Once a practice regarded as remedial for the most disruptive and problematic of employees, executive coaching has morphed into a resource for the most talented, apt and capable on a company’s lineup.
If you were looking at executive coaching ten years ago, the landscape for the practice - as well as it’s targeted clients - was drastically different from where it stands today. Coaching was once utilized for problematic or toxic employees that lacked potential or motivation. Employees that exhibited the opposite character - those that were smart, driven, enthusiastic - were ignored by the practice and were, by no means, the targeted client. This has changed. Completely. Those involved in the industry realized that coaching was not best utilized as a reactive technique. Coaching is best used, instead, as a proactive practice. By recognizing talent and giving that talent the resource of a good executive coach, coaching is a method for developing potential, building awareness, setting goals and gathering feedback. Being targeted by an executive coach signals that you are a valued employee or asset that is worthy of even further development and resources.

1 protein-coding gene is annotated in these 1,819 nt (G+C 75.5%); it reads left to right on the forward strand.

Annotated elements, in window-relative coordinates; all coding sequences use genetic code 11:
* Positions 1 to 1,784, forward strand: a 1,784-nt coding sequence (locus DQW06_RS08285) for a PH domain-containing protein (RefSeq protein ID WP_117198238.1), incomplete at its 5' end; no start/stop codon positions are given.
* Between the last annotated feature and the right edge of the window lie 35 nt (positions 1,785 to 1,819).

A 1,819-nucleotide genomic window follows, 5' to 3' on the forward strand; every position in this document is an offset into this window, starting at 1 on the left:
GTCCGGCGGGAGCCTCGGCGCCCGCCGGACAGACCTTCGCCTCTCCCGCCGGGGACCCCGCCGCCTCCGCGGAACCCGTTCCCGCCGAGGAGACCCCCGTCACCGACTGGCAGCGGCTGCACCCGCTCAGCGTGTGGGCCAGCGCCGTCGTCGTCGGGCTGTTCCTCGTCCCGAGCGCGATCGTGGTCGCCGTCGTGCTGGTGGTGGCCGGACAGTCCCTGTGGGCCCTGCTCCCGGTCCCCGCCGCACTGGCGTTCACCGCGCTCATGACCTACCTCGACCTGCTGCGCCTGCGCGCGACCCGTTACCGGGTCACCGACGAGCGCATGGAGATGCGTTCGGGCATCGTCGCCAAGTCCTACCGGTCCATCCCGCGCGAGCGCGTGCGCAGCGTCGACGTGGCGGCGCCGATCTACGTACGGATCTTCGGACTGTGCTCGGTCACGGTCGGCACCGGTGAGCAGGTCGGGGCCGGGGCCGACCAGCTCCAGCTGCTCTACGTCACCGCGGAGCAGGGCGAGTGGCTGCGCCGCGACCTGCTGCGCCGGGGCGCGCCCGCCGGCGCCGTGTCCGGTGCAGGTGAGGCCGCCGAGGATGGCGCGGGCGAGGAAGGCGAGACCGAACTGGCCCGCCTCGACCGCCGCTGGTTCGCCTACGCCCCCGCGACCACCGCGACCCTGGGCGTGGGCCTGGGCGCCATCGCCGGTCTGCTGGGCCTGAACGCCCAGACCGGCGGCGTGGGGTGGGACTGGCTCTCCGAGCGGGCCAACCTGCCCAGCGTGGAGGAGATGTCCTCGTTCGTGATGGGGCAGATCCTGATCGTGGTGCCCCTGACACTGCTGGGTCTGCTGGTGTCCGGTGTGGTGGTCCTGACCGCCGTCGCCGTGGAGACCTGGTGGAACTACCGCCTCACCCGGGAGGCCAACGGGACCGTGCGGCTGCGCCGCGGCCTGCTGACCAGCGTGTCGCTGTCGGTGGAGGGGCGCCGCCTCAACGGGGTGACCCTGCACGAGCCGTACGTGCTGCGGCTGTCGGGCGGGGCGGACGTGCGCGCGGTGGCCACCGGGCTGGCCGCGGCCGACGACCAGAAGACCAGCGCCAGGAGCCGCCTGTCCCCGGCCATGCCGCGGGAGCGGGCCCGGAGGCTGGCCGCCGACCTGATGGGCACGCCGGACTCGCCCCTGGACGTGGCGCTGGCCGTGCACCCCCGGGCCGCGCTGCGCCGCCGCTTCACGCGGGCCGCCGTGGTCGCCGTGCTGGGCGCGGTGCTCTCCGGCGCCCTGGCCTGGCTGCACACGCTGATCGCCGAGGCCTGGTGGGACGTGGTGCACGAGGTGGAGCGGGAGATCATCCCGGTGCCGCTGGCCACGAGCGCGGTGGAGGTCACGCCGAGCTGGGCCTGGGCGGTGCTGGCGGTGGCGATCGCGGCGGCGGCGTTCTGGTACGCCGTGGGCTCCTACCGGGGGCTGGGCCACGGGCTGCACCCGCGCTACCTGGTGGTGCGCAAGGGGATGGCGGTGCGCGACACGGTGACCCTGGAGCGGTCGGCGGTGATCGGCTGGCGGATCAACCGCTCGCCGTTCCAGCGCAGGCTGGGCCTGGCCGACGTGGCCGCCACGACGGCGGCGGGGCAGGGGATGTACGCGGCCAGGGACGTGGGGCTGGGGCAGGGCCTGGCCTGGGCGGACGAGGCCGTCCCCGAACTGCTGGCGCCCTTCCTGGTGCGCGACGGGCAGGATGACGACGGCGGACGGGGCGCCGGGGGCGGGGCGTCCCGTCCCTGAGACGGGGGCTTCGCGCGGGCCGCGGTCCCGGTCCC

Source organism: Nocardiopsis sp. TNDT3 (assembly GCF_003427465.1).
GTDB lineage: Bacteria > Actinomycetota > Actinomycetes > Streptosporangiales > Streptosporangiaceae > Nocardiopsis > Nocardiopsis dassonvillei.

So who is using coaches for their team? Sure – it sounds great on paper, but what companies are putting this into practice?
Well, you might recognize some of the names. According to a study by The Hay Group, over 50% of Fortune 500 companies are providing coaches as resources to their best and brightest workers. These companies include Microsoft, Boeing, Heinz, Nike and Goldman Sachs, to name a few. These companies have realized that coaches truly increase their employees’ satisfaction. Of course this helps team morale, but it also increases the company’s bottom line.
Would your company benefit from coaching? What could it do for your day-to-day, or your company’s overall goals?